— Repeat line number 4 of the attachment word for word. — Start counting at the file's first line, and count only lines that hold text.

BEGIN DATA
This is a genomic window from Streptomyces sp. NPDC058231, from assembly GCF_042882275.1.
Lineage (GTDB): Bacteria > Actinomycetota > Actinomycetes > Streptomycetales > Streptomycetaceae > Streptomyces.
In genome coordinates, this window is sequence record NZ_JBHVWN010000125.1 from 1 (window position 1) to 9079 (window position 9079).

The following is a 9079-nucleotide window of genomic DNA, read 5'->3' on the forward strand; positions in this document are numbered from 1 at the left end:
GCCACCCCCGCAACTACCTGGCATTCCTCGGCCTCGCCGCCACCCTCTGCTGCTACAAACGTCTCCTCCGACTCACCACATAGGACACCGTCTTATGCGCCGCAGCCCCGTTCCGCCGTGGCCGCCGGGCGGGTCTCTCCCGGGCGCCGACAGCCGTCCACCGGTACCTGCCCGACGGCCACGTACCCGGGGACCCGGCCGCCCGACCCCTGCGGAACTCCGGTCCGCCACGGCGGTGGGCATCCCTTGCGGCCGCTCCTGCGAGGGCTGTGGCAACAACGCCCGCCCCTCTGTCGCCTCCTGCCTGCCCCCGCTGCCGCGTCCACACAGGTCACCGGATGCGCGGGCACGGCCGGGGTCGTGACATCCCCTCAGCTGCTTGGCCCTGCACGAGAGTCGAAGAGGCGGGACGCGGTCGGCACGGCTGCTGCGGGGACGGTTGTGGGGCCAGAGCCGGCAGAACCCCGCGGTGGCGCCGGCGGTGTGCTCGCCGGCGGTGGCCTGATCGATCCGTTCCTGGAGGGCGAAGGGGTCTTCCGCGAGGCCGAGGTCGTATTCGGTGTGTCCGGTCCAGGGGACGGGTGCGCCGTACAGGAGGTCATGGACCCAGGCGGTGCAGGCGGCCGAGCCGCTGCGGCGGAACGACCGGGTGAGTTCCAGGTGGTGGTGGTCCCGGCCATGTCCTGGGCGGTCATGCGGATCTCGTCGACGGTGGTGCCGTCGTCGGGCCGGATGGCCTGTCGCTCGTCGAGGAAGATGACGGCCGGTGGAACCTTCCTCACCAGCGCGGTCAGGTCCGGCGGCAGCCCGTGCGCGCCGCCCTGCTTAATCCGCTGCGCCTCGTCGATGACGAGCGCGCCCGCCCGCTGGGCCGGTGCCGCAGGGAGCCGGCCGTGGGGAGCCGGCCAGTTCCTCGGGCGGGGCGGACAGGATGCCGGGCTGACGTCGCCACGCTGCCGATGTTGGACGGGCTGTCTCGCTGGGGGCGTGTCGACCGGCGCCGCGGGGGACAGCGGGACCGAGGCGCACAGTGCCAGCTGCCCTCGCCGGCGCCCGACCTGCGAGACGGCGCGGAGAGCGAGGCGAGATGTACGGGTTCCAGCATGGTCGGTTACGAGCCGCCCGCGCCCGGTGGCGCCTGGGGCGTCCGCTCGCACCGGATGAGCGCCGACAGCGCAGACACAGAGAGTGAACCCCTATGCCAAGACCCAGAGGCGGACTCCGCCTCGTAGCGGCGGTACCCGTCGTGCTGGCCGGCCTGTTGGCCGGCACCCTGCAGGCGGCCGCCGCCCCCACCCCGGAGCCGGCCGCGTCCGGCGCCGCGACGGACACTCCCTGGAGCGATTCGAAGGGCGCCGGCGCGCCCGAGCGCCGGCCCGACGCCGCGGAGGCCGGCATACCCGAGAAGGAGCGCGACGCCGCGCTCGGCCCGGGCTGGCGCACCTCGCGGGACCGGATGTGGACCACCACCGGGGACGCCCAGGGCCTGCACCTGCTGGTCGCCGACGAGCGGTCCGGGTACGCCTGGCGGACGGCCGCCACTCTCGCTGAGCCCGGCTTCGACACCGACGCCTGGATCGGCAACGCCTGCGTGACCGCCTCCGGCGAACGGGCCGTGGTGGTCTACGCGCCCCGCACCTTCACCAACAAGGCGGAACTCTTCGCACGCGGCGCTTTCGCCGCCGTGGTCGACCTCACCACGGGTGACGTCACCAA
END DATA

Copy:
The following is a 9079-nucleotide window of genomic DNA, read 5'->3' on the forward strand; positions in this document are numbered from 1 at the left end: